“Now we are sure that the vaccine is effective and safe on Turkish people,” said Fahrettin Koca, the health minister.
Sinovac did not issue a public statement about the trial, nor did it comment on the trial in Brazil.
Pfizer and BioNTech, by contrast, presented data on 36,523 people to show that its vaccine has an efficacy rate of 95 per cent. For their vaccine, 162 people who got the placebo developed COVID-19, compared to eight in the group that got the vaccine.
Turkey signed a deal with Sinovac for 50 million doses of the vaccine. The first 3 million doses are scheduled to arrive Monday in Turkey, Koca said. Koca said Turkey would also get 4.5 million doses of the Pfizer-BioNTech vaccine by the end of March. Around 1 million doses are expected to arrive at the end of January, he said.
Sinovac developed CoronaVac in early 2020 and then carried out a series of clinical trials. The company published the trial results in November, reporting that the vaccine appeared safe and provoked an immune response against the coronavirus.
The company then moved on to Phase 3 trials in Brazil, Indonesia and Turkey, countries with high COVID-19 rates.
Health officials in Brazil said Wednesday that the Chinese vaccine had passed safety and efficacy tests that would pave the way for its use in Brazil.
Anger over Russia’s Sputnik exports
This comes as Russians took to social media on Christmas day, local time, to voice frustration after 300,000 doses of the country’s Sputnik V COVID-19 vaccine were supplied to Argentina.
Though the vaccine is readily available in Moscow, relatively small batches have so far been delivered to many Russian regions with several reporting receiving 2,000 doses or fewer so far.
Novgorod has received 600 doses for civilian use thus far, according to an official in the local government. Kaliningrad has received 400, according to the Interfax news agency.
“Better hurry to Argentina to get vaccinated then,” Alexander, a resident of Kaliningrad, said on Twitter.
The Samara region has received 2,751 doses of Sputnik V for civilian use, according to local officials, and a further 1,000 for members of the military based there.
“Awesome! 3,000 for Samara, while Argentina gets 300,000…” wrote another Twitter user, Maria.
The Russian health ministry did not respond to a request for comment on any regional shortages of vaccines doses.
“Russians are the absolutely priority,” Kremlin spokesman Dmitry Peskov said this month. “And domestic production … will specifically cover the needs of Russians.”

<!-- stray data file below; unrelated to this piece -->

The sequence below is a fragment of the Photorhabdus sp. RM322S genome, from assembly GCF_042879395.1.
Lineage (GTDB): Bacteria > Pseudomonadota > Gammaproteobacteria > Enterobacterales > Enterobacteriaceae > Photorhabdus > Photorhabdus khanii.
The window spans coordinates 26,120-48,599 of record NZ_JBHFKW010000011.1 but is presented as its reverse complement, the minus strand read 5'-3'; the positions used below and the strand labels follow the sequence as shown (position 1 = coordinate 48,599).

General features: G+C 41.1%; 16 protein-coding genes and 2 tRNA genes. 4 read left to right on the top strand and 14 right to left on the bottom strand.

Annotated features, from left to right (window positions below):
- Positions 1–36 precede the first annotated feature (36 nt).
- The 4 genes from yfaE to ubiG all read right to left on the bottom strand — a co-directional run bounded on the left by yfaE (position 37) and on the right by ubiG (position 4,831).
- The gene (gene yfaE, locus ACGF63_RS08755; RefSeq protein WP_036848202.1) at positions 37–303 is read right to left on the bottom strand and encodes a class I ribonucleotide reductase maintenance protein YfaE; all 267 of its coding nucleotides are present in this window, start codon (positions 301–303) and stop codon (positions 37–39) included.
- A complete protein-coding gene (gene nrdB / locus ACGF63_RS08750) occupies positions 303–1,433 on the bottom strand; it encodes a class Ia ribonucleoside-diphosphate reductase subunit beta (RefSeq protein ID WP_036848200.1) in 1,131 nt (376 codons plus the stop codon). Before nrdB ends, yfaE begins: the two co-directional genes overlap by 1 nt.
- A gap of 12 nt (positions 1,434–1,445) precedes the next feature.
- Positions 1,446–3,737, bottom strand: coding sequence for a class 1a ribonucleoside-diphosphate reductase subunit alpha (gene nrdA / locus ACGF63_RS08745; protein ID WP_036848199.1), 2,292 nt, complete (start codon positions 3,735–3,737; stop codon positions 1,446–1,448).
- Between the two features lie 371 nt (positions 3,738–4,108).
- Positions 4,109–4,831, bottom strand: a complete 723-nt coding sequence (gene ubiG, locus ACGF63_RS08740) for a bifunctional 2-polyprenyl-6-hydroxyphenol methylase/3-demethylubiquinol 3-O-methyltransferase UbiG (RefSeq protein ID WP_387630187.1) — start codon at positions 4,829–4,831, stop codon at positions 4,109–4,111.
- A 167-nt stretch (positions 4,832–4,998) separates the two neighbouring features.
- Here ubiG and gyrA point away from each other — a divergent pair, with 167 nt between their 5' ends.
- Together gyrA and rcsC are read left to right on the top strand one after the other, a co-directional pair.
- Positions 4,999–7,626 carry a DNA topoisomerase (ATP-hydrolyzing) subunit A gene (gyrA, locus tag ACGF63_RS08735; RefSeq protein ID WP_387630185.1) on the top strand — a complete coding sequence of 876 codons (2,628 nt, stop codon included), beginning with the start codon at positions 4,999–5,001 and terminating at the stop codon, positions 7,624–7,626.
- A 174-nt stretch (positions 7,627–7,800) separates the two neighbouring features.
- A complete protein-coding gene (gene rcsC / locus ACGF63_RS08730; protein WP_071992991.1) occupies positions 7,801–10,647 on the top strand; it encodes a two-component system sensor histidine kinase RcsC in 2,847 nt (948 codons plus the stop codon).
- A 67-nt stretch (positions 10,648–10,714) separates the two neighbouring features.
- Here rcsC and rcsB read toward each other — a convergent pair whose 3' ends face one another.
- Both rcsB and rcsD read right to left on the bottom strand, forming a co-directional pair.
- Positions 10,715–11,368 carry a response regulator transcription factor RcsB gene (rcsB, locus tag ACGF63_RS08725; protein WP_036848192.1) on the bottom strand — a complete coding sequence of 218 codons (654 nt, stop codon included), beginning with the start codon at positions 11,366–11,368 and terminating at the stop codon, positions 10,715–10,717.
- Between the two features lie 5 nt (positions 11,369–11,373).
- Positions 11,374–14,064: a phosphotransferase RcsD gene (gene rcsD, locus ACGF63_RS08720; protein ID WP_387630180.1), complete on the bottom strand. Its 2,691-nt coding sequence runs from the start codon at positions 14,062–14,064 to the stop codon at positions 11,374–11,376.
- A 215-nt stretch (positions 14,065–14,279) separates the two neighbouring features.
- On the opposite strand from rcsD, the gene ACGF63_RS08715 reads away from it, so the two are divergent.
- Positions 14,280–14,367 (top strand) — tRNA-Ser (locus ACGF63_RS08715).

The Russian Direct Investment Fund has struck international manufacturing deals with vaccine makers in India, South Korea, China and Brazil.
Iran cleared to buy vaccine
Iran has found a way to buy coronavirus vaccines following a US exemption to its sanctions, in a breakthrough for the country fighting the worst outbreak of the virus in the Middle East.
Iran will purchase 16.8 million vaccine doses from the World Health Organization’s COVAX facility by transferring a €200 million ($323 million) payment through two unidentified European and Turkish banks and a domestic bank, central bank Governor Abdolnaser Hemmati told state television. He said the US Treasury’s Office of Foreign Assets Control greenlit the transaction “under pressure from world public opinion.”
With around 1.2 million people infected and over 54,000 dead, Iran’s coronavirus outbreak is the worst in the region, and officials have previously said their ability to fight it is hampered by sanctions.
Doctor reports allergic reaction to Moderna
A Boston doctor said he developed a severe allergic reaction minutes after receiving Moderna’s coronavirus vaccine on Christmas Eve, in the first week of the nationwide rollout for the company’s shots.
The case was the first of its kind reported to be linked to Moderna’s vaccine. US federal agencies are investigating at least six cases involving people who suffered anaphylaxis after receiving the Pfizer-BioNTech vaccine, which contains similar ingredients, during the first few weeks of its distribution in the United States.
Officials with the Food and Drug Administration and the Centres for Disease Control and Prevention have not determined whether an ingredient in the Pfizer vaccine caused the allergic responses. A few health care workers in Britain had also experienced anaphylaxis after receiving the Pfizer vaccine earlier this month.
Dr Hossein Sadrzadeh, a geriatric oncologist at Boston Medical Centre, who has a severe shellfish allergy, said he reacted almost immediately after he was inoculated, feeling dizzy and with his heart racing.
David Kibbe, a spokesperson for Boston Medical Center, said that Sadrzadeh “was allowed to self-administer his personal EpiPen. He was taken to the Emergency Department, evaluated, treated, observed and discharged. He is doing well today.”
The New York Times, Reuters, Bloomberg